Software Design

Software Quality

  • Software Quality is not tradable
  • Quality can be defined in terms of design, number of defects, performance, etc
  • Software quality can have 2 aspects: Internal (code) or external (UI)
  • Unfortunately it is assumed that with less design (less quality) we gain more speed. Reducing internal quality slows us down in the long run.

Design and XP

  • In XP evolutionary design is recommended instead of a big upfront (planned) design. Notice that some upfront design/architecture is always needed at the beginning.
  • Software change curve: As the software grows, it becomes exponentially more difficult to make changes. In XP this diagram should be flat and then it makes doing changes easy. The most important things that help make this diagram flat are: testing, refactoring and CI. These make evolutionary design possible.
  • YAGNI (You Aren't Going to Need It) is one of the values of XP and simple/evolutionary design. It basically says that you only should add code that is needed for a feature we need today not tomorrow. I don't really like this!
  • Principles of xp seem to underestimate using patterns but that should not be the case. Patterns of the basis of design/development regardless of methodology used.
  • xp and architecture: It looks like that xp doesn't like architecture and prefers to jump on code as fast as possible. I don't like this either. some insight on design/architecture is always needed.
  • xp appears to de-emphasis diagrams but they are needed to some extend for communication not probably as an artifact.


  • A lack of will to design seems to be a major reason why evolutionary design can fail (Martin Fowler)
  • Grady Booch: Have an object oriented view on the world rather than an algorithm-based viewpoint. Think about things not processes.

SOLID Principles

SOLID is an acronym for the following 5 principles of object oriented design:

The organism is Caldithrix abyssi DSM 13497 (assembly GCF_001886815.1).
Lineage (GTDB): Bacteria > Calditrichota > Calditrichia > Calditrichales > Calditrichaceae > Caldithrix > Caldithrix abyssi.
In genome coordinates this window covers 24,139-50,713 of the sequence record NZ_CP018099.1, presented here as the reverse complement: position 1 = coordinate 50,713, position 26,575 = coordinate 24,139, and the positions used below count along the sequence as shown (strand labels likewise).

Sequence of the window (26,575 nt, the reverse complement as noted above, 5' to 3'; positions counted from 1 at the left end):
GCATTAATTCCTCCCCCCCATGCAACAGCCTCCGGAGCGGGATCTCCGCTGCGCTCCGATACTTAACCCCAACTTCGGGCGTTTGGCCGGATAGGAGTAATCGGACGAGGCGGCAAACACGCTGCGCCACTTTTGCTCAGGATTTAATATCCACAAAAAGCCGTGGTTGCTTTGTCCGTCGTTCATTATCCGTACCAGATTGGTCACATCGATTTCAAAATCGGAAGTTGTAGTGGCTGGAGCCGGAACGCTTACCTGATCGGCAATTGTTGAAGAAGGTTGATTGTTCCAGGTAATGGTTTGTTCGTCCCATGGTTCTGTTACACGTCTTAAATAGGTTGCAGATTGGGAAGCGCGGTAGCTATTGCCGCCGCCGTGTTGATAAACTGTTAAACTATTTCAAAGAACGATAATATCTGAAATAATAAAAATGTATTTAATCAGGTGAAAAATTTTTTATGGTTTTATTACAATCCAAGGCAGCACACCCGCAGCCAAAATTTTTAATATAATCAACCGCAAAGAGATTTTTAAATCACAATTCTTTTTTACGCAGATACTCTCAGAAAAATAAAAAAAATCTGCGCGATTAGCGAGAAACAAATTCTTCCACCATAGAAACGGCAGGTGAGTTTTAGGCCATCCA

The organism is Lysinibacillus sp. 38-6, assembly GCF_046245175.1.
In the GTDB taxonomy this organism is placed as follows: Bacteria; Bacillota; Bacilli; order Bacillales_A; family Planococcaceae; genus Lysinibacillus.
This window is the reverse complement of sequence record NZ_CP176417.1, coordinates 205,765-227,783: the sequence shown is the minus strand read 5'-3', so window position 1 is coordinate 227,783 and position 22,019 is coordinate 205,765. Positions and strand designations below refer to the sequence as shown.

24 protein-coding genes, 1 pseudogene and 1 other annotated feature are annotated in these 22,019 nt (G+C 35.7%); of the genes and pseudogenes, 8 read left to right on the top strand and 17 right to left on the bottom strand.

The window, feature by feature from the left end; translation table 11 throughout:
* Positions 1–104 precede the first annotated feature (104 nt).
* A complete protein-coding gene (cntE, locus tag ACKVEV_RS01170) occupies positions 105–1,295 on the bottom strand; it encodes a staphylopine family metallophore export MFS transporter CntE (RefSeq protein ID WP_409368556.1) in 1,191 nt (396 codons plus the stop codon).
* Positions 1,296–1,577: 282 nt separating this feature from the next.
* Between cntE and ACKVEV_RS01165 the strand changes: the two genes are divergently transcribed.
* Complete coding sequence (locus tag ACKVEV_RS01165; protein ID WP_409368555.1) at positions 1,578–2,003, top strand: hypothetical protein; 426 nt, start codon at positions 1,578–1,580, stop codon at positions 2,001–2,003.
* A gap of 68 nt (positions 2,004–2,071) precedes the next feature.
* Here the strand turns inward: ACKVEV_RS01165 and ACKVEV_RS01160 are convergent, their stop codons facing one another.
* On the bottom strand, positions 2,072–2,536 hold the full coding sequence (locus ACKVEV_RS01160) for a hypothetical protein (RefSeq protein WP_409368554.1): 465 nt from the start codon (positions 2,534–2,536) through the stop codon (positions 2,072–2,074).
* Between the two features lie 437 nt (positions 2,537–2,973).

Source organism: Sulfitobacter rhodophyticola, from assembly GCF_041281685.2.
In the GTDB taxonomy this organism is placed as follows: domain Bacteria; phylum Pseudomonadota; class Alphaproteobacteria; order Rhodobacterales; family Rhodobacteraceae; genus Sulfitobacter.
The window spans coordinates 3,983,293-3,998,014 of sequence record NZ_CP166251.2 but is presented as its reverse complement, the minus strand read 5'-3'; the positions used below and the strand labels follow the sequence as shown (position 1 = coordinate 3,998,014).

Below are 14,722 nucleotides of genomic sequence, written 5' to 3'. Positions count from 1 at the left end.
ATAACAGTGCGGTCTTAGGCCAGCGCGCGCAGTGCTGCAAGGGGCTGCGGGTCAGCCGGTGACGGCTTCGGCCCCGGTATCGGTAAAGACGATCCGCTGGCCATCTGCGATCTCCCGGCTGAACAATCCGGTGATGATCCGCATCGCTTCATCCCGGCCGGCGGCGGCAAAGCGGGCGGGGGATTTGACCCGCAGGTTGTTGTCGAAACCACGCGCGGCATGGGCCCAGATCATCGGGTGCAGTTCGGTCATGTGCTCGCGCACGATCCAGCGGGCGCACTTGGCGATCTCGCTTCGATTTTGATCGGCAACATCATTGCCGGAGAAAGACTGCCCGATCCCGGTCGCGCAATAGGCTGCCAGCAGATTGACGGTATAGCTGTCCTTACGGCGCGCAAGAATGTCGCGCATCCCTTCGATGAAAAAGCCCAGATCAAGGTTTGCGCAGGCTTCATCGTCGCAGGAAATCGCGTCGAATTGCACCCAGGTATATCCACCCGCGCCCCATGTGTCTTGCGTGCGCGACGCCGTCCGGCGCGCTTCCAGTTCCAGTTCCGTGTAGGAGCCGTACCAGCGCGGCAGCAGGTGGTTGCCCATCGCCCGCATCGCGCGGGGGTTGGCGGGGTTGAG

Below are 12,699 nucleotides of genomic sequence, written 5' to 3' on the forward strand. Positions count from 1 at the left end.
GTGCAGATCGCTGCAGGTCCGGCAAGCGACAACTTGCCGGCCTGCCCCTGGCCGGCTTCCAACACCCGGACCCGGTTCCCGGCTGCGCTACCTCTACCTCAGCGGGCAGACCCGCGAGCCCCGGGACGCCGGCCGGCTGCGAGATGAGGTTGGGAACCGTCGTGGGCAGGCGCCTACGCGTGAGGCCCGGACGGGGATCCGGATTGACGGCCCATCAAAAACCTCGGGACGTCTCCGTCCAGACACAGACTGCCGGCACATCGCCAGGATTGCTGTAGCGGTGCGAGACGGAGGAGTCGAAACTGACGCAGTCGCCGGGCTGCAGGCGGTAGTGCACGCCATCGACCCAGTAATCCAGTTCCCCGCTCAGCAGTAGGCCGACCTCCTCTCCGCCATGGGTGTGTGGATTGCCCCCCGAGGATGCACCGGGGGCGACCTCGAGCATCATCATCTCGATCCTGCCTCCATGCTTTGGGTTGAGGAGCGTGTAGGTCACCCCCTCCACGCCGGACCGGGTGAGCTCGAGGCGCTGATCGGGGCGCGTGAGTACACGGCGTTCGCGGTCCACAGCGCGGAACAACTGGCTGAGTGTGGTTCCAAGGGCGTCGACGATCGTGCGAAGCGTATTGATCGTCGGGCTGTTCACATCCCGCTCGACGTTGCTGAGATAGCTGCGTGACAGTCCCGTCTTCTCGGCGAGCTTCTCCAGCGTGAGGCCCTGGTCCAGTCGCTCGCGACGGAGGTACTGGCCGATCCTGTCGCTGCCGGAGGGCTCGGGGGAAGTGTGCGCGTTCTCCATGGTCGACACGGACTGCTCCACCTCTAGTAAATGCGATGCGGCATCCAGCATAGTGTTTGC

Single responsibility

A class should have only a single responsibility. A class with 2 responsibilities should be split into 2 classes.


Software entities (classes, modules, functions, etc.) should be open for extension, but closed for modification; that is, such an entity can allow its behaviour to be modified without altering its source code. Use of inheritance is suggested to achieve this but techniques and result are different.
Method 1: Implementation inheritance
Method 2: Using abstract base classes. Interface specifications can be reused through inheritance but implementations need not be.
What about changing through configuration?

Liskov substitution

Objects in a program should be replaceable with instances of their subtypes without altering the correctness of that program.

Interface segregation (separation)

No client should be forced to depend on methods it does not use. ISP splits large interfaces into smaller and more specific ones so that clients will only have to know about the methods that are of interest to them.
Many client-specific interfaces are better than one general-purpose interface.
Xerox example by Robert Martin.

Dependency inversion

The goal of the dependency inversion principle is to decouple high-level components from low-level components such that reuse with different low-level component implementations becomes possible. This is facilitated by the separation of high-level components and low-level components into separate packages/libraries, where interfaces defining the behaviour/services required by the high-level component are owned by, and exist within the high-level component's package.
Various patterns such as Plugin, Service Locator, or Dependency Injection are then employed to facilitate the run-time provisioning of the chosen low-level component implementation to the high-level component.

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